bullet

A specific place or room should be separated from the master setting in which it resides by a slash:

 
INT. APARTMENT/LIVING ROOM - DAY
 

As illustrated above, the master setting comes first.  Whenever we cut from an exterior to an interior, or vice versa, we must include the master setting.  It can’t just be “MORTY’S BEDROOM,” for example.  It must be “GRANDMA JENKINS’ HOUSE/MORTY’S BEDROOM.”

bullet

The master setting need not be repeated in subsequent scene headings if those scenes occur as part of an uninterrupted sequence.  To continue from the above example, if we follow a character from the living room of the apartment to the kitchen, the new scene heading would be just this:

 
INT. KITCHEN
 

 

bullet

As illustrated in the above example, the time of day is optional when a new scene is part of a continuous sequence confined to either an interior or an exterior.

bullet

Enclose the proper name for an establishment or a vehicle within quotes:

 
INT. "THE COCONUT GROVE" NIGHTCLUB - NIGHT
 

 

bullet

Whenever the action moves from interior to exterior (or vice versa), a new scene heading is required.  This heading must include a time of day.  The exception is when the camera tracks with the characters, in which case the term “ – TRACKING” should be appended to the scene heading.

bullet

If the intention is to move the camera from interior to exterior (or vice versa) in a single, uninterrupted shot, this may be noted in the scene heading.  The correct prefix is “INT/EXT.” (with no period before the slash), not “I/E.”  This is often a tracking shot.  If so, it should also be designated as such in the scene heading:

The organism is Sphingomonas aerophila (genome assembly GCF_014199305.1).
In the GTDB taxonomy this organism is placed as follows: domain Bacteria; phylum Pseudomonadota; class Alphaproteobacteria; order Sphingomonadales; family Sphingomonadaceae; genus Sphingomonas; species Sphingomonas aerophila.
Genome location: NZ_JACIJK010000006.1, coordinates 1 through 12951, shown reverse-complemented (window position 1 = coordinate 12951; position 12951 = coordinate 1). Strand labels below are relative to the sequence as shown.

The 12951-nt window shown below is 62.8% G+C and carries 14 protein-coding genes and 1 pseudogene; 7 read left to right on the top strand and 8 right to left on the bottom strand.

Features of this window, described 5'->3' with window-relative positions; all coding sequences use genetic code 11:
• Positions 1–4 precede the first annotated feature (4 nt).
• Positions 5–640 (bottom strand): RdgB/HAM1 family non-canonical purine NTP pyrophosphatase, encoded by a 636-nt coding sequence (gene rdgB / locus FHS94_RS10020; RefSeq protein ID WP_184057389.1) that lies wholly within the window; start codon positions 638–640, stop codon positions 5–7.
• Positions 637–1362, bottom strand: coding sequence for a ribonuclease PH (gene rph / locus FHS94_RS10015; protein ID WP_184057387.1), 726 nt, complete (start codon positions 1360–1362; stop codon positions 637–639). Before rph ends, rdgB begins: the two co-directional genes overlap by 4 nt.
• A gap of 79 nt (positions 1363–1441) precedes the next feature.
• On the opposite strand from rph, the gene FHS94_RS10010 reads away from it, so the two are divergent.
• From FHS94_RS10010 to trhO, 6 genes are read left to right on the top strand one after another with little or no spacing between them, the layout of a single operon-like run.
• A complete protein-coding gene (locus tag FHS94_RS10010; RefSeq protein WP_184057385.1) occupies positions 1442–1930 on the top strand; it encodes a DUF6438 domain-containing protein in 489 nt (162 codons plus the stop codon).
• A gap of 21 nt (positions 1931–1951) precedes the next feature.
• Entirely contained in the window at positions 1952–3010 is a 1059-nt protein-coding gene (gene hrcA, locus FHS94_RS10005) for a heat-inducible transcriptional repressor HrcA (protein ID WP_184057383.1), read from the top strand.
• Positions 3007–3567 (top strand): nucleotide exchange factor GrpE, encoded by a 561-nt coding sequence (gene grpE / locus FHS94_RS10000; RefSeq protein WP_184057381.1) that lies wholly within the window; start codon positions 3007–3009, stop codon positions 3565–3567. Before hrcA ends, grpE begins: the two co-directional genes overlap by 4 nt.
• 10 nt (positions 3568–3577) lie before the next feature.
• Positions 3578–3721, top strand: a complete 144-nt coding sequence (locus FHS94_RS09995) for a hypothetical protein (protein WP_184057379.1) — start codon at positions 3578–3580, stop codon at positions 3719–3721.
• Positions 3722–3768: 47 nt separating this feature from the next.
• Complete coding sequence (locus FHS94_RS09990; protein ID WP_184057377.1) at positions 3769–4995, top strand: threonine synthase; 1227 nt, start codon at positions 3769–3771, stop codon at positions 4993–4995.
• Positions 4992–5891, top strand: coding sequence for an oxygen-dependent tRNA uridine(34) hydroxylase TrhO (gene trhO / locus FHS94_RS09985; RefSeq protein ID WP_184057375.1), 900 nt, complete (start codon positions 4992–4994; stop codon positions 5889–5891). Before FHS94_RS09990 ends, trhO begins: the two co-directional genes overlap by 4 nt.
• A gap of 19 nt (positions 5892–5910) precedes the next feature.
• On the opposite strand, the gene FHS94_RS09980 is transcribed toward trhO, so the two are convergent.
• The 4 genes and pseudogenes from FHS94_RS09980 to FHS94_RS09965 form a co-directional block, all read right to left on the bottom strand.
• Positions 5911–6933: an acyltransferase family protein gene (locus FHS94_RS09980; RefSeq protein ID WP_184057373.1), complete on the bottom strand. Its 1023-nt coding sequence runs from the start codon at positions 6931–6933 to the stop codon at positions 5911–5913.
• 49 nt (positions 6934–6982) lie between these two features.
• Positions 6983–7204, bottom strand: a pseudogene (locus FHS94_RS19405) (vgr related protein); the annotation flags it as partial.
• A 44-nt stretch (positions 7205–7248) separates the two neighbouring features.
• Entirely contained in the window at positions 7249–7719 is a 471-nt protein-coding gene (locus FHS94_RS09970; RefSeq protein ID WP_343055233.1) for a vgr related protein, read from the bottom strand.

EXT/INT. EDWARDIAN HOTEL - DAY - TRACKING

to follow a squad of FIREMEN armed with axes as they charge through the doors and into the lobby.
 
 
bullet

A slash cannot be used to designate multiple locations.  Each change of location must have a separate scene heading.

bullet

The heading for a scene that takes place inside a moving vehicle should have the word “TRAVELING” appended to it, separated from the time-of-day by a dash:

 
INT. RENTAL CAR - DAY - TRAVELING
 

“MOVING” is also acceptable, but less common.

bullet

Dates and transitional information such as “THREE WEEKS LATER” should not appear in a scene heading.  If it’s vital that the audience know the date or the exact period of time that has passed, then it may be conveyed by means of a legend.

bullet

If the time period helps to define the setting, then enclose it in parentheses as part of the master setting:

 
EXT. TIMES SQUARE (1929) - DAY
 
bullet

Indicate a scene is stock footage with a dash and the word “STOCK” in parentheses at the end of the heading.

bullet

Be consistent with scene headings.  If the setting is “JOSEPH’S HOUSE” in one scene, for example, don’t make it just “HOUSE” in another.

bullet

If the setting has a proper name, as in the case of a restaurant or a ship, it should be enclosed within quotes.

bullet

Scene headings are numbered only in shooting scripts, so as to provide a reference for production personnel.  It’s not necessary to number the scenes in a screenplay intended for submission.  In speculative scripts, scene numbers only clutter the page and distract the reader.

bullet

Do not bold or underscore scene headings.  Francis Ford Coppola underscores his scene headings, but he's Francis Ford Coppola.  Such idiosyncrasies should be avoided in a speculative script.

bullet

Triple-space (making two blank lines) before each scene heading.  It’s acceptable to double-space, but triple spacing is standard.  It separates the scenes more distinctly.  Double-space (one blank line) between the heading and the action or description that follows it.

Back Next

Home ] Up ]

Copyright © 2008 by Michael Ray Brown.  All rights reserved.
Last modified: November 23, 2014